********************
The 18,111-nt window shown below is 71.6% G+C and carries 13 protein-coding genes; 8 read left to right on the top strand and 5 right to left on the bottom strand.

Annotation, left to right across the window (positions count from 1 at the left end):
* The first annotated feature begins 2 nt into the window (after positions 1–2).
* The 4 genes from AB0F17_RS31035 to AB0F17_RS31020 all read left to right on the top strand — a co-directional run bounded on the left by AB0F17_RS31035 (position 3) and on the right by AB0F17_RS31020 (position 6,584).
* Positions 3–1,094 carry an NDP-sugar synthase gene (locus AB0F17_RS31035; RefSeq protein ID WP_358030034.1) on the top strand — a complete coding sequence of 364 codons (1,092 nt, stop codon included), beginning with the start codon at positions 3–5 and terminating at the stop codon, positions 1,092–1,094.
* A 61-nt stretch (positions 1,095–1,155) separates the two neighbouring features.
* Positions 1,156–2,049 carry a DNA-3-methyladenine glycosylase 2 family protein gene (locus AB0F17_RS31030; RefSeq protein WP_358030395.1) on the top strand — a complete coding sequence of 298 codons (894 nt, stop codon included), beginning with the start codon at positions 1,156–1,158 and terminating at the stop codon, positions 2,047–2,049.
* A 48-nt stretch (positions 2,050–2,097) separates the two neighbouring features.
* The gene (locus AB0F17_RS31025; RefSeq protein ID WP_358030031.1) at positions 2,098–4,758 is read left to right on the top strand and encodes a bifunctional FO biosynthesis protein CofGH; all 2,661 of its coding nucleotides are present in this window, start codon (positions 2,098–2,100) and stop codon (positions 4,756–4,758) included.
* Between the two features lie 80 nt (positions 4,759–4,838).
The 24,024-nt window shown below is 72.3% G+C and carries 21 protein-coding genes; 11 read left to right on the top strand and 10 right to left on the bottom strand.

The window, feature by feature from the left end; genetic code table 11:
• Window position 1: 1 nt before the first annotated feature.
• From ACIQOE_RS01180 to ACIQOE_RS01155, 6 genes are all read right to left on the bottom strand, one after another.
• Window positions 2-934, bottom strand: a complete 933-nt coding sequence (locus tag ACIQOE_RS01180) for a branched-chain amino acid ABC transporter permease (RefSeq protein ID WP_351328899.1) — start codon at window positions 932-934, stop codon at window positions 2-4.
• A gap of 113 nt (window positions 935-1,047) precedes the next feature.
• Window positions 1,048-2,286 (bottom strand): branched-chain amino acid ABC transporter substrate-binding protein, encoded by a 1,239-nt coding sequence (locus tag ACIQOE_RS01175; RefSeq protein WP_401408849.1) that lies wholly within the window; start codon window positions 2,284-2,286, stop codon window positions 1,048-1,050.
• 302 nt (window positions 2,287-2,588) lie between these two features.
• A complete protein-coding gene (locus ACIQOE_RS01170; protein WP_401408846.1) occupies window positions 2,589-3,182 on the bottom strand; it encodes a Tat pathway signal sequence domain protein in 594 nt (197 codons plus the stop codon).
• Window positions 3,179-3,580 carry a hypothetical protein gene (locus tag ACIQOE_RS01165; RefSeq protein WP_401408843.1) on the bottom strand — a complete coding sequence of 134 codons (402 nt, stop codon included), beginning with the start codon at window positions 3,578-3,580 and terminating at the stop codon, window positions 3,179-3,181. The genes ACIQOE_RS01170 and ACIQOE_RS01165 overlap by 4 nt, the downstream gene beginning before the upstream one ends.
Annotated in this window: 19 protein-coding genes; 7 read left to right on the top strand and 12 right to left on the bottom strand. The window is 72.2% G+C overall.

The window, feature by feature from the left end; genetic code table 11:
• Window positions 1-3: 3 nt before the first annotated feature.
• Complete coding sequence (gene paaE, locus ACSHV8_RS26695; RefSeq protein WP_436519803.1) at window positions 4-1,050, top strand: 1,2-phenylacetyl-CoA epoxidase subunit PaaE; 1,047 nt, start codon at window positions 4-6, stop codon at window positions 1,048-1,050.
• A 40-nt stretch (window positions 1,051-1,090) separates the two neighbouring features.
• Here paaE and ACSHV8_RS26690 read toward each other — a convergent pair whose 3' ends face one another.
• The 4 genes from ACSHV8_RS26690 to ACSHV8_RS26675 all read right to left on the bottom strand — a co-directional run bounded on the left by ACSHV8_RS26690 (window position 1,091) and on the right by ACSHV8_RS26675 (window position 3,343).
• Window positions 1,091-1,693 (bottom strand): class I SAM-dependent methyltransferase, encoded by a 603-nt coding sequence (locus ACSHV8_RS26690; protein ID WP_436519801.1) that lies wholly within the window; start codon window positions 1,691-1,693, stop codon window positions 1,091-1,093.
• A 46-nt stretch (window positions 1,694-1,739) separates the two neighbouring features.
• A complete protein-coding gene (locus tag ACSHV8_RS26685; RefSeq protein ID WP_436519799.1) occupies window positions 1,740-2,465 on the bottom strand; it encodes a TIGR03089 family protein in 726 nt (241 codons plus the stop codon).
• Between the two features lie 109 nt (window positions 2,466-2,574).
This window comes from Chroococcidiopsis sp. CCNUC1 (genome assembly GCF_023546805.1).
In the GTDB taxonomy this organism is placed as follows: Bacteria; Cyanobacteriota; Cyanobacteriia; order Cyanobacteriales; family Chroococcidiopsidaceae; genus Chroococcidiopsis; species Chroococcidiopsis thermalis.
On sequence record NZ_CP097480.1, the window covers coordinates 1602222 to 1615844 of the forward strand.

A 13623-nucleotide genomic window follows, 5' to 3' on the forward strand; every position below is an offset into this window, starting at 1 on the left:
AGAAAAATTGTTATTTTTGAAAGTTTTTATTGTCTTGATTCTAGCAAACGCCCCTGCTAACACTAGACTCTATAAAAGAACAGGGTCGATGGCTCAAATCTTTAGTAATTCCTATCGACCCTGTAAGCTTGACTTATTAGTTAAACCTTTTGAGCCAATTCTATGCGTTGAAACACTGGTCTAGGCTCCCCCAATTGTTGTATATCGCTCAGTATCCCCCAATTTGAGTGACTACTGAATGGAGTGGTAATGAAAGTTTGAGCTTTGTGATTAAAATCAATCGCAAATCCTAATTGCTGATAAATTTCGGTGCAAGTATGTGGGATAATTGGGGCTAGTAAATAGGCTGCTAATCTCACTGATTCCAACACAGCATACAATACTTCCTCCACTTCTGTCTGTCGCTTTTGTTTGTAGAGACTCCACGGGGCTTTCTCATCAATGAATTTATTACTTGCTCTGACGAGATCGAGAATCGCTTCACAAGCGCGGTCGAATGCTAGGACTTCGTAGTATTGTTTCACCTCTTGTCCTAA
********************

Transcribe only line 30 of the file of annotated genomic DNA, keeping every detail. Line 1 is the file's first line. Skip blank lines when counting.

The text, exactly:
• A complete protein-coding gene (locus tag ACSHV8_RS26685; RefSeq protein ID WP_436519799.1) occupies window positions 1,740-2,465 on the bottom strand; it encodes a TIGR03089 family protein in 726 nt (241 codons plus the stop codon).